15. According to the RBI Act, 1934, the RBI reserve the right to register, issue directions, lay down policy, examine and conduct examination over Non-Banking Financial Companies;
  16. The BODs  of every Non-Banking Financial Company that is willing to confer call loans should frame the procedure for the same in the first place;
  17. Non-Banking Financial Companies must have to maintain 10% of their deposit as liquid assets;
  18. It is unauthorised to pursue business without approval from the RBI (Reserve Bank of India). Failing to this provision can put in danger the existence of the proposed companies as the Reserve Bank of India can enforce them to confront strict penalties;
  19. All the Non-Banking Financial Companies are eligible to prepare their balance sheet along with Profit & Loss Account on 31st March of every year;
  20.  The RBI shall not furnish any assurance to the repayment of deposit made by the Non-Banking Financial Company.

Liquidity Coverage Ratio – Regulations Governing NBFCs

LCR or Liquidity Coverage Ratio[1] is the proportion of liquid assets held by the Non-Banking Financial Companies to address short-term liabilities. The RBI also laid down certain situations for non-deposit taking & deposit-taking Non-Banking Financial Companies concerning the LCR or Liquidity Coverage Ratio, which come into action from December 2020. These conditions are given below:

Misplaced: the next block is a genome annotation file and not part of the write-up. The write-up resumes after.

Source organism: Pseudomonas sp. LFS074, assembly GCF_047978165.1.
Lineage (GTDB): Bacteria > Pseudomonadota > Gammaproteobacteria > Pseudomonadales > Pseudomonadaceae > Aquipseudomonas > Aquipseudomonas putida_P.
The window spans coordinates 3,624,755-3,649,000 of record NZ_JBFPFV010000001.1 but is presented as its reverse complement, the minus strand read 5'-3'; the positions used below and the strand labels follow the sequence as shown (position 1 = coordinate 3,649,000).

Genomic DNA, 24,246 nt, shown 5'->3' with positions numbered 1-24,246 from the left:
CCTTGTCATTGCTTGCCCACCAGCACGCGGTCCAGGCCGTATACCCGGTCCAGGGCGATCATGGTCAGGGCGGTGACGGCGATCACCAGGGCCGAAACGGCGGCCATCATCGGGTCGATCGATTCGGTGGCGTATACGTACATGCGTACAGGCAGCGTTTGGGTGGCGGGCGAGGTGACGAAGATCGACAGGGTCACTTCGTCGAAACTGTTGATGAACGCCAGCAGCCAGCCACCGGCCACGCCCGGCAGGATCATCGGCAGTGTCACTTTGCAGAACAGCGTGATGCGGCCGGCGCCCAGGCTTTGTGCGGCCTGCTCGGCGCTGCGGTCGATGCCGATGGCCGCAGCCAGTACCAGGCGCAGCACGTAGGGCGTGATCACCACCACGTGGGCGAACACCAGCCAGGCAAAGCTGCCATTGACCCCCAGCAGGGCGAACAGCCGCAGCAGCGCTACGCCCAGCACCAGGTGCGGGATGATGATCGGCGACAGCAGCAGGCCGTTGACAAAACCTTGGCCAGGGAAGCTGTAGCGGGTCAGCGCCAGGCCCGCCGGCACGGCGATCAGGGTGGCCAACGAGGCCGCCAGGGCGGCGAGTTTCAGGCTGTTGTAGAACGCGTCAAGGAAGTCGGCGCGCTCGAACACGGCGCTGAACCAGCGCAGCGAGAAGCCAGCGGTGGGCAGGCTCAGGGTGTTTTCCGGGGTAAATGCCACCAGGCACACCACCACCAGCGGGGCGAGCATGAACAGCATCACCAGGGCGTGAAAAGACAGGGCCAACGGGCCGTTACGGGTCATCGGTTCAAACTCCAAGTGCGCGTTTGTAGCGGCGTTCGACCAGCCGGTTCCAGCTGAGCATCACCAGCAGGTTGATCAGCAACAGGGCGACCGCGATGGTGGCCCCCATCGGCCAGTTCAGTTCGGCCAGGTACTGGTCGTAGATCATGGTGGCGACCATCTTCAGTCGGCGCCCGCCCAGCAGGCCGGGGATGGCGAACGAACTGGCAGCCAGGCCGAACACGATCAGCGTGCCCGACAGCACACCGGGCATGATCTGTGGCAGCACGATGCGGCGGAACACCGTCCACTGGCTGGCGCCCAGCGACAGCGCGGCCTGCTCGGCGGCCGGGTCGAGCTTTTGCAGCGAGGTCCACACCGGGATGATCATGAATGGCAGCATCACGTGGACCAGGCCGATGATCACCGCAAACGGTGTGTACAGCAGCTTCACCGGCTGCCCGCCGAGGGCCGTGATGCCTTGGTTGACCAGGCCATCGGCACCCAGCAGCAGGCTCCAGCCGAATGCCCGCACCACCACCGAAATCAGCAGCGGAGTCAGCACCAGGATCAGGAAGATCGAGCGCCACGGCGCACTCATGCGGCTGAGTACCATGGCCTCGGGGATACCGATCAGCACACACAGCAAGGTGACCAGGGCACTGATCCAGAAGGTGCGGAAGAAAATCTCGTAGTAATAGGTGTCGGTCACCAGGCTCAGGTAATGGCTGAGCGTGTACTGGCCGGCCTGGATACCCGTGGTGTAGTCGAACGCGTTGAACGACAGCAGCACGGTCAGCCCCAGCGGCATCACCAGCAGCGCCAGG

• If the size of asset of non-deposit taking Non-Banking Financial Companies falls in the bandwidth of Rs. 5000 crores to Rs. 10,000 crores then, in that situation, they have to preserve 30% of liquid assets as LCR or Liquidity Coverage Ratio;
  • The Reserve Bank of India requires deposit-taking Non-Banking Financial Companies to preserve some level of liquidity as a buffer asset to overcome the liquidity crisis.

Why the RBI and other Regulatory Bodies Permit NBFC to Execute Financial Services?

  1. Non-Banking Financial Company can contribute to the development of sectors such as transports & infrastructures;
  2. Non-Banking Financial Institution (NBFI) can trigger the development of the economy;
  3. Such institutions could aid in increasing employment all around India;
  4. Non-Banking Financial Institutions could provide easy financial credit to the economically weaker sections of the society.


After discussing all the regulations governing NBFCs in India, it is clear that Non-Banking Financial Companies plays an essential role in strengthening the economic infrastructure of India. Since Non-Banking Financial Companies are bound to adhere to the compliances of the Reserve Bank of India, They are not allowed to furnish any services that go far from the scope of bylaws. Sometimes such limitations won’t permit the NBFC to operate freely, so governing authorities now & then after the pertinent provision strikes the right balance between ease of risks & working. As the development of the economy increasing, the need for financial credit is bound to rise, and Non-Banking Financial Companies have the capability to push the growth of the economy of India. Prosperity is something that always remains the priority of every business venture, but that is not the case with Non-Banking Financial Companies.

Read our article:A Complete Guide on Maintenance of Liquidity Coverage Ratio under NBFC

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Karan Singh

A legal writing enthusiast, a wanderer, and a zealous reader. After gaining a lot of knowledge about the diverse legal topics and developing research skills, Karan joined the league of legal content writers to deliver quality-rich blogs.